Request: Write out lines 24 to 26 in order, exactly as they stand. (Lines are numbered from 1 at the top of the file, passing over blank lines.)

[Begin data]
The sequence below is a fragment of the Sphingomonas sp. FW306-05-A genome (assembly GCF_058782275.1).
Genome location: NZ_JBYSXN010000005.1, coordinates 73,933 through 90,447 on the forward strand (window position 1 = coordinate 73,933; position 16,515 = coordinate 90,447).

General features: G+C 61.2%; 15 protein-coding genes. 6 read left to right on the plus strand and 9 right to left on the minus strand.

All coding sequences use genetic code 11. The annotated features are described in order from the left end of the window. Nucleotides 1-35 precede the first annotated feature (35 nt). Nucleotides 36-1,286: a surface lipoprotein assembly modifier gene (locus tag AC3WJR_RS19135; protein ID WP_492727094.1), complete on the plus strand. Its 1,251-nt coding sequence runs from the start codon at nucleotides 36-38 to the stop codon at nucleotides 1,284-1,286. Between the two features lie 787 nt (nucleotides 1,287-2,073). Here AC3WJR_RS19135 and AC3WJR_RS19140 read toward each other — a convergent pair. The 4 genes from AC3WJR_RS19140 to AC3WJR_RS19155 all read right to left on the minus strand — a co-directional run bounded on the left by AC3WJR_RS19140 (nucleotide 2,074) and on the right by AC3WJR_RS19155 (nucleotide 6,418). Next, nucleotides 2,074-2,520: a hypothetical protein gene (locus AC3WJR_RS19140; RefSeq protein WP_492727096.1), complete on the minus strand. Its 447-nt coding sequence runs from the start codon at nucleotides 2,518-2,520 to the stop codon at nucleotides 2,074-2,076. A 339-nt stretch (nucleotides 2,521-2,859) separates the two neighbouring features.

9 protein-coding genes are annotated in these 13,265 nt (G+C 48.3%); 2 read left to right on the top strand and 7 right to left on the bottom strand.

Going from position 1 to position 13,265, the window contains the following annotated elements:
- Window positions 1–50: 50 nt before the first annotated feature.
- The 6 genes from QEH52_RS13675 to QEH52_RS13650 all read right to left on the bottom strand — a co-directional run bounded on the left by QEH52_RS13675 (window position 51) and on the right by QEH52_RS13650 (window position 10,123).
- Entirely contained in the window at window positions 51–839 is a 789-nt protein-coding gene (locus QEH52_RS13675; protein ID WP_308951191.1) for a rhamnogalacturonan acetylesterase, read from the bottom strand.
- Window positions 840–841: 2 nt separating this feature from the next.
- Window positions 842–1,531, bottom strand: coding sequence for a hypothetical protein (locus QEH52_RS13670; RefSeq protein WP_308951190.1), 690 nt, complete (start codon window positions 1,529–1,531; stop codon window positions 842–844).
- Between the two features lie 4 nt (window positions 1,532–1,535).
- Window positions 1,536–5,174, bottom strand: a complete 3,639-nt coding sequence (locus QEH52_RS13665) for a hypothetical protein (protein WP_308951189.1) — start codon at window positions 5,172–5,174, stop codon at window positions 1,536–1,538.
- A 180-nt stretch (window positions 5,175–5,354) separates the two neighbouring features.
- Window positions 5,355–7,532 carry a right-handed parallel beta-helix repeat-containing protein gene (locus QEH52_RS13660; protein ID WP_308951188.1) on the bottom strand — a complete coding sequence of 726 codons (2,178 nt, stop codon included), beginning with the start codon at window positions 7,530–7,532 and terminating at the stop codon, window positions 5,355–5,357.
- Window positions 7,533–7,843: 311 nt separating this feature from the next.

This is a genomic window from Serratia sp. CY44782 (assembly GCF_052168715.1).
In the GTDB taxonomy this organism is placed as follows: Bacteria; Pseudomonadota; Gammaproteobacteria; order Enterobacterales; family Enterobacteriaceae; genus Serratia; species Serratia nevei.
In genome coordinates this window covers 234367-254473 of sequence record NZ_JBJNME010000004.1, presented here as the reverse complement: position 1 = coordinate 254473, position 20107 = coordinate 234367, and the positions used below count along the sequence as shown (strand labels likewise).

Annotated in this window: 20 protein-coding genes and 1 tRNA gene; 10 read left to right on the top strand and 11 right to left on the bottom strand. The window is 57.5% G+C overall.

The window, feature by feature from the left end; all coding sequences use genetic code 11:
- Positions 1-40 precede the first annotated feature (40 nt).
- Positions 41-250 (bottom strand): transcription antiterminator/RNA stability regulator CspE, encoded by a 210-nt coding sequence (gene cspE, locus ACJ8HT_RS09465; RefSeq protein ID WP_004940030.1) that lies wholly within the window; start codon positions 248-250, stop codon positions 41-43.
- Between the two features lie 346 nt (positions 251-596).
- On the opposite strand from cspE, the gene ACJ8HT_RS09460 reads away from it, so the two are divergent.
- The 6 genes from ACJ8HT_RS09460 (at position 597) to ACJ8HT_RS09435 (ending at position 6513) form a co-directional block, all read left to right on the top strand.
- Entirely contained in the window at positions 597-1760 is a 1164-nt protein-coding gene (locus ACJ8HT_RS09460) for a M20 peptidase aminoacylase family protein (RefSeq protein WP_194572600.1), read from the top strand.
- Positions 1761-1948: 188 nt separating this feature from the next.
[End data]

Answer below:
- Between the two features lie 346 nt (positions 251-596).
- On the opposite strand from cspE, the gene ACJ8HT_RS09460 reads away from it, so the two are divergent.
- The 6 genes from ACJ8HT_RS09460 (at position 597) to ACJ8HT_RS09435 (ending at position 6513) form a co-directional block, all read left to right on the top strand.